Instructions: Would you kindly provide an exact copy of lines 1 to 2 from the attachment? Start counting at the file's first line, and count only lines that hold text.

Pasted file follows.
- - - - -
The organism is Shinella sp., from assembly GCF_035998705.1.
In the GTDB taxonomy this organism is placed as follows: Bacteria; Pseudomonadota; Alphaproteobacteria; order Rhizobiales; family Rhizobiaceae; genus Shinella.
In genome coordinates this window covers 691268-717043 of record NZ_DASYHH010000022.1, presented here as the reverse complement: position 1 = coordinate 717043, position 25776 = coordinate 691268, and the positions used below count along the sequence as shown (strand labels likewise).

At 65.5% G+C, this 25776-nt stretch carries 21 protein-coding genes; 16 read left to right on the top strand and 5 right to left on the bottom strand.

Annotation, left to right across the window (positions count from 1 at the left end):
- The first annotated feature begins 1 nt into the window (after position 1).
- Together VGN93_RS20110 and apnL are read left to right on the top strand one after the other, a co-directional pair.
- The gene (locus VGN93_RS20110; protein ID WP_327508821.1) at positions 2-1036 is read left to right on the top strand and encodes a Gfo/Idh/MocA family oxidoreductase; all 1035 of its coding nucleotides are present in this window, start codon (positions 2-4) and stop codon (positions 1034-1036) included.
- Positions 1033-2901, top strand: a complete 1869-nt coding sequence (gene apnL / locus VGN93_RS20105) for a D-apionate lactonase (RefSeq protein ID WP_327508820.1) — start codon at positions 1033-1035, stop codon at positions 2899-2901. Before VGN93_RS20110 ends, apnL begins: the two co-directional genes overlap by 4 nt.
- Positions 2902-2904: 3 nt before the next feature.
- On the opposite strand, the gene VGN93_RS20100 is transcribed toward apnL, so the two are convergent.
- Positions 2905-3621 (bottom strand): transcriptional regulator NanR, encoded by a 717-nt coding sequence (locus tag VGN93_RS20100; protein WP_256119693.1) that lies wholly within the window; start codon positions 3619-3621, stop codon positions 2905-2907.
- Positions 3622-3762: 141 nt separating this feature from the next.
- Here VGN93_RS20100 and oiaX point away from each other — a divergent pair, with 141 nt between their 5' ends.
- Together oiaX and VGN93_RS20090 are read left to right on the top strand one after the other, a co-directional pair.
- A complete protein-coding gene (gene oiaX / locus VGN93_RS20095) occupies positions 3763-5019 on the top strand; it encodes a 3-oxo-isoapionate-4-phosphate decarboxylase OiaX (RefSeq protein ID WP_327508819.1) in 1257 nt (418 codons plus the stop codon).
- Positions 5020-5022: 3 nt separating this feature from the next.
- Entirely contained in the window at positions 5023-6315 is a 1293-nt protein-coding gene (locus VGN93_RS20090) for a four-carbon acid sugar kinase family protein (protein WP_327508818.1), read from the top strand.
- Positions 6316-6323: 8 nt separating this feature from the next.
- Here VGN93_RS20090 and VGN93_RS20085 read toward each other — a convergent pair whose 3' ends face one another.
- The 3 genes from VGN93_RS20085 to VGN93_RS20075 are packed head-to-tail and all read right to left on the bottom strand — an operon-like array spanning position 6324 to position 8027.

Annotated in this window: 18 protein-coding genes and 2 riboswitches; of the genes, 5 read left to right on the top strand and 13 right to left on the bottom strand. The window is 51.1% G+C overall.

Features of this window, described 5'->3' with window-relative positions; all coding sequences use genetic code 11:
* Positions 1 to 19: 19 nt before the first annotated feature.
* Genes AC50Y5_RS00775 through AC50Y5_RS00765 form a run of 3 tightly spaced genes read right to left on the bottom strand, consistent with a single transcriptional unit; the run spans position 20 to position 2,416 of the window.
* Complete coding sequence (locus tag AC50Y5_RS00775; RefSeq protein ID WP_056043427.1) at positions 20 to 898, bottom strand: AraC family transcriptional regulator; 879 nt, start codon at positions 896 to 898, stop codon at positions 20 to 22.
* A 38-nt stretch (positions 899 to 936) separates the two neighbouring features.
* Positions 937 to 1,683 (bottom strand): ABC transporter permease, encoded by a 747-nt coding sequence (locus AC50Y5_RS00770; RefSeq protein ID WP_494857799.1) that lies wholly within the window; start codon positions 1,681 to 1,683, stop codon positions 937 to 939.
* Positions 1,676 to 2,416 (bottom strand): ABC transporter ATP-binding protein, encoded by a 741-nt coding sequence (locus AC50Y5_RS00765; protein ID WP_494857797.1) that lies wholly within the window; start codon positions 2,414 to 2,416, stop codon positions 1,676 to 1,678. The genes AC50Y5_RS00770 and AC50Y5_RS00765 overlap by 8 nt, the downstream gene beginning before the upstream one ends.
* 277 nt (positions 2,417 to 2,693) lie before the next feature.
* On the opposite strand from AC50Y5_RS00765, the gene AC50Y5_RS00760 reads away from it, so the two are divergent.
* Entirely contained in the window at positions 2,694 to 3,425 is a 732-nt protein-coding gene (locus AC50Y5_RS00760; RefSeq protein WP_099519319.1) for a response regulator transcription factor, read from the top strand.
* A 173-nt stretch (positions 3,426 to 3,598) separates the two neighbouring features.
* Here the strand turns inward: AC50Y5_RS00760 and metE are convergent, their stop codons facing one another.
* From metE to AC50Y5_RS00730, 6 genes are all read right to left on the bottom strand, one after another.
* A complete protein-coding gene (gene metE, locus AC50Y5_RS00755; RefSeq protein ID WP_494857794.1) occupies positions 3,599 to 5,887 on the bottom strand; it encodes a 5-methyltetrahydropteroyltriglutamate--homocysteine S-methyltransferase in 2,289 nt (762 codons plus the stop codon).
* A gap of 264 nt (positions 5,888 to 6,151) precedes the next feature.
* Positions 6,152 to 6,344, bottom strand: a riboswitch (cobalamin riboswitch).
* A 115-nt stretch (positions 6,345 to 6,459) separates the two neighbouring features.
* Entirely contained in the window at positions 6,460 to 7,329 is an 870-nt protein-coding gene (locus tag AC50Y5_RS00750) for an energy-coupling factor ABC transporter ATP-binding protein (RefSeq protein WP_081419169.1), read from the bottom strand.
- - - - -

The organism is Shinella sp., from assembly GCF_035998705.1.
In the GTDB taxonomy this organism is placed as follows: Bacteria; Pseudomonadota; Alphaproteobacteria; order Rhizobiales; family Rhizobiaceae; genus Shinella.